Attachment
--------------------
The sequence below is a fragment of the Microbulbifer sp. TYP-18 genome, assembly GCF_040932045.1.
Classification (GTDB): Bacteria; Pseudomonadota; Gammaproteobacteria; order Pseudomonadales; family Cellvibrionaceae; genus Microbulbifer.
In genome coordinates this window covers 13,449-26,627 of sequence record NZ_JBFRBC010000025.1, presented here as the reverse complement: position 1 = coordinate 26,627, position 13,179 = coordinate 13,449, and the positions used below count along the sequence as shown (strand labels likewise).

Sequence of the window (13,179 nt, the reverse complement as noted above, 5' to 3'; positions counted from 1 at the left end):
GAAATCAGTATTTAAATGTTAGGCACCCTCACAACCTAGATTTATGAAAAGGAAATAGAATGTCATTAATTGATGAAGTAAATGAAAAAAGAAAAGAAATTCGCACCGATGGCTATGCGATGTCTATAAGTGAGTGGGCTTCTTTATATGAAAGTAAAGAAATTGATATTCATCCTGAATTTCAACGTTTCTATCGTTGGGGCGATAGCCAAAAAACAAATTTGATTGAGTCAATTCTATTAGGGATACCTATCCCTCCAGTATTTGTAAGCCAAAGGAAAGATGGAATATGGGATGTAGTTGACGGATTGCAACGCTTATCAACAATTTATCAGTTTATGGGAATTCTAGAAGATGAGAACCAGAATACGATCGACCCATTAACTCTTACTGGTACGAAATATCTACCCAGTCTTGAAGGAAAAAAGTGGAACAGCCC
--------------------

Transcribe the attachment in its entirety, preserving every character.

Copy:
The sequence below is a fragment of the Microbulbifer sp. TYP-18 genome, assembly GCF_040932045.1.
Classification (GTDB): Bacteria; Pseudomonadota; Gammaproteobacteria; order Pseudomonadales; family Cellvibrionaceae; genus Microbulbifer.
In genome coordinates this window covers 13,449-26,627 of sequence record NZ_JBFRBC010000025.1, presented here as the reverse complement: position 1 = coordinate 26,627, position 13,179 = coordinate 13,449, and the positions used below count along the sequence as shown (strand labels likewise).

Sequence of the window (13,179 nt, the reverse complement as noted above, 5' to 3'; positions counted from 1 at the left end):
GAAATCAGTATTTAAATGTTAGGCACCCTCACAACCTAGATTTATGAAAAGGAAATAGAATGTCATTAATTGATGAAGTAAATGAAAAAAGAAAAGAAATTCGCACCGATGGCTATGCGATGTCTATAAGTGAGTGGGCTTCTTTATATGAAAGTAAAGAAATTGATATTCATCCTGAATTTCAACGTTTCTATCGTTGGGGCGATAGCCAAAAAACAAATTTGATTGAGTCAATTCTATTAGGGATACCTATCCCTCCAGTATTTGTAAGCCAAAGGAAAGATGGAATATGGGATGTAGTTGACGGATTGCAACGCTTATCAACAATTTATCAGTTTATGGGAATTCTAGAAGATGAGAACCAGAATACGATCGACCCATTAACTCTTACTGGTACGAAATATCTACCCAGTCTTGAAGGAAAAAAGTGGAACAGCCC